G.W.F Hegel says in History of Philosophy that the quest for India is a moving force of our whole history, and that since ancient times all nations have directed their wishes and desires to this miraculous country whose treasures they coveted.
A New religion, Islam, had sprung up on the soil of Arbia in the 6th century. Its followers, with zeal and energy to burst forth over the surface of the earth, were no exception to the above. The neighboring India was thus destined to be one of their first footholds abroad. The first Muslim force reached India as early as A.D. 644, but finding the environ conquer it was made only in A.D. 711. In the twelfth century, however, the Muslims conquered the heartland of India and established themselves firmly in Delhi as the rulers.
In the wake of this phenomenon we find a spate of travelers, courtiers, state chroniclers, and even emperors, who indulged themselves in history writing, a discipline that was not yet established as a well-defined brunch of social sciences in India. They have told us a lot about the physical features of the land, its seasons, flora and fauna, the people, their beliefs and ways of life, their customs and practices, etc. This book thus provides information about India and its habitants as seen from the eyes of those early Muslim chroniclers. Their accounts also give details of struggle for political power and court intrigues, battles and conquests, administrative policies and measures, etc. But as they do not form part of the present theme, hence not included here. This book may be considered as a history of the society and culture of India of that time.
It will be noticed that those Muslim historians could have written about the people and their beliefs in whatever manner they liked, misrepresenting the conquered people by the suppression of truth or by an extra emphasis on the shadier aspects of their social life. But, they did not look at the local people with contempt. Instead, the descriptions they make of the country and its people seem generally adoring.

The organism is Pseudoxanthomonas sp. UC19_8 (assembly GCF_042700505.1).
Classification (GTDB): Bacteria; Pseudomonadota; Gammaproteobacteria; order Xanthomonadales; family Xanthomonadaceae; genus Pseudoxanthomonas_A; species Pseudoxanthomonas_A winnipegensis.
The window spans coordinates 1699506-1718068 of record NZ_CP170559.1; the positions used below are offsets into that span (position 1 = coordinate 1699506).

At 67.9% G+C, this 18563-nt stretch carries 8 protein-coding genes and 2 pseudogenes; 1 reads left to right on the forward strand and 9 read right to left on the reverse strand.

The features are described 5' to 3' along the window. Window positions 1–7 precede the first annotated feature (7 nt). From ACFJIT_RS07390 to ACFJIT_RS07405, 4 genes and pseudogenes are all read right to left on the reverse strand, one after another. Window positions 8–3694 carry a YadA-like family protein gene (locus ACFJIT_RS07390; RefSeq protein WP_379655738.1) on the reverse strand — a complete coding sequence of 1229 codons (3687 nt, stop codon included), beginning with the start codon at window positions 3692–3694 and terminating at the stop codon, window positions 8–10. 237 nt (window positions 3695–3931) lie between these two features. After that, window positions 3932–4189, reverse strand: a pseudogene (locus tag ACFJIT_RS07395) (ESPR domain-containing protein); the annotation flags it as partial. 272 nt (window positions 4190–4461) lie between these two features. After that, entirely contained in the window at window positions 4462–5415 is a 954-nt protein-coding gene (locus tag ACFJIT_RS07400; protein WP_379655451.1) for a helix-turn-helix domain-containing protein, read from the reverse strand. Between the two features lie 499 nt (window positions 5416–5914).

About the Author
Syed Osman Sher was born in 1935 in Bihar, a city in the state of Bihar, India. He received his Master's degree from Aligarh University, India, in 1955. During the long tenure as a civil servant he also served Central Treaty Organization (CENTO) in Ankara as its Chief Secretary (Economics); United Nations as Consultant at Kenya; Commonwealth as Trade Policy Adviser in Mozambique; and SAARC as Planning Expert in the Maldives. He is settled in Canada since 1991.
A large number of his essays on economic and social development problems have been published in journals and newspapers. He is the author of two books, The Culture of Ancient Times (1999), and The culture of Tolerance: A Study of Indian History (2001).
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